U.S. retailers eked out modest growth over Black Friday weekend with deep discounts that lured shoppers seeking a reprieve from stubborn inflation.
In-store traffic ticked up 2.9% at brick-and-mortar retailers versus 2021, according to preliminary data compiled by Sensormatic Solutions.
Salesforce said the average consumer discount on Black Friday was expected to be greater than 30%, up from 28% last year and close to the 33% rate in 2019.
“Actual sales volumes reflect a little inflation, but it’s also reflecting some growth,” Bloomberg Intelligence analyst Jennifer Bartashus said by phone Sunday.
Retailers struggled to keep their shelves stocked last year because of supply-chain bottlenecks and got burned earlier this year after over-ordering – which has forced them into deep markdowns to flush out excess inventory.
During the current holiday season, inflation is making that balance harder.
Some retailers are banking on volume to make up for the discounts, while others are trying to spark repeat visits by getting shoppers in the door, Bartashus said.
“Inflation has made it very difficult for retailers, even some of the most seasoned retailers,” to effectively manage inventory, she said.
“They had to make sure they were able to right-size inventory, have the right promotions, get people spending, and finish up the year on a strong note.”
An S&P retail index climbed 1% at 9:52 a.m. in New York amid moderate declines in broader U.S. stock gauges.
The retail index tumbled 30% this year through last week, while the S&P 500 index fell 16%.
Amazon.com climbed 2.3% in Monday trading. Target advanced 1.2%, and Walmart and Best Buy rose less than 1%.
While Cyber Monday results will paint a fuller picture of demand, retailers managed to meet expectations, Bartashus said. Even accounting for inflation, sales were slightly up overall.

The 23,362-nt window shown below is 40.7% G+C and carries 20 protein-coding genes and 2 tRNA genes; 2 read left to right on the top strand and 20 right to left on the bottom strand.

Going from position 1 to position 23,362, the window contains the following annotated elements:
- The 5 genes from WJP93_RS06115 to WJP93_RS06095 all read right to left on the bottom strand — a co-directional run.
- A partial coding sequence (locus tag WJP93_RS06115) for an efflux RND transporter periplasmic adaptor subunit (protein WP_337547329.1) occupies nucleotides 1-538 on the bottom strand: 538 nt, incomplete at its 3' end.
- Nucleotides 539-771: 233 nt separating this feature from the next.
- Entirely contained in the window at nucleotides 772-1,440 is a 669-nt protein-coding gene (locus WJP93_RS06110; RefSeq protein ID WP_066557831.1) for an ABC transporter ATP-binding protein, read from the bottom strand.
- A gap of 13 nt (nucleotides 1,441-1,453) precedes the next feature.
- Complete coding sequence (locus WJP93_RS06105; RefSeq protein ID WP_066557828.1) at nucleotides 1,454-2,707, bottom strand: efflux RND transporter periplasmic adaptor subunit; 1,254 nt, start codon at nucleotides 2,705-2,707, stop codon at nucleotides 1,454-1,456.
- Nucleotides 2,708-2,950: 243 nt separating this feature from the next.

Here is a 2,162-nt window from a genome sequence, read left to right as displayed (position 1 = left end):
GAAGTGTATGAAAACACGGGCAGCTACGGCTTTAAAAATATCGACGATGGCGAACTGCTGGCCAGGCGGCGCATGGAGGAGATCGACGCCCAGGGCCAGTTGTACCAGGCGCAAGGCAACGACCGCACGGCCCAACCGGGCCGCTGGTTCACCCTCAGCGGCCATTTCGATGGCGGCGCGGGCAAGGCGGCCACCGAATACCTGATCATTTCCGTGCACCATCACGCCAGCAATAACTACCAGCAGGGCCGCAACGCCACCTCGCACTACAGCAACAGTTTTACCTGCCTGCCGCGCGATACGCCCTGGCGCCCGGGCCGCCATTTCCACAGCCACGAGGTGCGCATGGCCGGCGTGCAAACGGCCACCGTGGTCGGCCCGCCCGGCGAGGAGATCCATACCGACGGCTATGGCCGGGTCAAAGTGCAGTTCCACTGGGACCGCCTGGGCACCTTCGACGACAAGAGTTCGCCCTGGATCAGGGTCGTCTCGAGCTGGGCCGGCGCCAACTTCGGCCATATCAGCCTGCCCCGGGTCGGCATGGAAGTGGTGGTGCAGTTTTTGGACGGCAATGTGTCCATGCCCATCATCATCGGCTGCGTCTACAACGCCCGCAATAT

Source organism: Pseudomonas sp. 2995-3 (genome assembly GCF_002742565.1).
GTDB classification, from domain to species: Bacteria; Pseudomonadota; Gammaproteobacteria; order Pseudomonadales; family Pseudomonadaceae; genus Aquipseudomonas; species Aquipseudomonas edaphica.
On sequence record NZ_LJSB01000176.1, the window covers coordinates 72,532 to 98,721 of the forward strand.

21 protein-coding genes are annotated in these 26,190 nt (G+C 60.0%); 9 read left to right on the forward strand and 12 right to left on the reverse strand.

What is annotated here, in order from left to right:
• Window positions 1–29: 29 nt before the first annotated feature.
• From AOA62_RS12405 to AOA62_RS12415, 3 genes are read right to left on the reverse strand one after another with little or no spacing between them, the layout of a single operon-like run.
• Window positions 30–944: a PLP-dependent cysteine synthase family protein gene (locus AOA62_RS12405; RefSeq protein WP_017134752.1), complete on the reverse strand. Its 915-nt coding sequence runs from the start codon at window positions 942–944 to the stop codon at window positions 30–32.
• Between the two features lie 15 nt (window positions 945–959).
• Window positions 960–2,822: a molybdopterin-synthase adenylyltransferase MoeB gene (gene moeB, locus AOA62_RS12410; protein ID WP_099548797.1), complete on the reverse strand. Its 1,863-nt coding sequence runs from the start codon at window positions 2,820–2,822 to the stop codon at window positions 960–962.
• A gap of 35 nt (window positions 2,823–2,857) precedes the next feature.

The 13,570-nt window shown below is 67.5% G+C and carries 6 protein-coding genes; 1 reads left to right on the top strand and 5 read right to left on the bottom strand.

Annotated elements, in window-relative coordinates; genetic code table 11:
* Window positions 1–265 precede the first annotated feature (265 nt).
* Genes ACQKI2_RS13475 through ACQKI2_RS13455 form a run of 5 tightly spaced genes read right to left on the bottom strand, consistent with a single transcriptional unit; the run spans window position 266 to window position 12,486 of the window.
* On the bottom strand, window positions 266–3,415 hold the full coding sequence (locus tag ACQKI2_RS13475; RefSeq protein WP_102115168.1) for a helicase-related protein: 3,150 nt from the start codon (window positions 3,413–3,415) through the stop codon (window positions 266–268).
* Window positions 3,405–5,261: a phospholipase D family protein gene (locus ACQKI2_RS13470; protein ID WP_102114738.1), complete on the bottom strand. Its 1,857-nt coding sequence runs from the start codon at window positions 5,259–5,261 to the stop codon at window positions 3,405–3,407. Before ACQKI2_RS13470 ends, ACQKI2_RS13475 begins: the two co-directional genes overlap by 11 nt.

Online sales during the biggest U.S. shopping day of the year rose 2.3% to $9.12 billion, Adobe Analytics said Saturday.
That was slightly ahead of the company’s initial projection of $9 billion, although the percentage increase lagged far behind the country’s inflation rate, which is running at almost 8%.
“People are still buying fewer items given that they’re stretching their wallets further,” said Rob Garf, Salesforce’s vice president of retail.
While a definitive accounting of sales isn’t available yet, S&P Global Market Intelligence last week forecast that after adjusting for inflation, seasonal sales are likely to fall 1.2%, the first decline since 2009.
During the Black Friday weekend, customer traffic was solid but not strong, Noah Zatzkin, an analyst at KeyBanc Capital Markets, said in a report.
In-store traffic was lighter in part because the doorbuster deals that had shoppers lining up at 5 a.m. have been replaced by earlier online promotions, Bartashus said.
More stores are offering “all-store” discounts instead of just select items.
And shoppers are increasingly going back to pre-pandemic habits, such as waiting until later in the holiday season to make purchases, Cowen analyst Oliver Chen said in an interview with Bloomberg TV.
From a retailer profitability standpoint, Black Friday discounts weren’t as deep as feared, said Dana Telsey of Telsey Advisory Group.
There were pockets of growth in categories such as toys, or clothing for professionals seeking to update their wardrobes for return-to-office.
Shoppers spent their money primarily on electronics, smart-home items and audio equipment, while toys and sporting goods performed well, Adobe said.
Hot items included toys such as Fortnite, Roblox and Bluey. Shoppers also bought up Xbox Series X and PlayStation 5 devices, as well as drones and Apple MacBooks, Adobe said.
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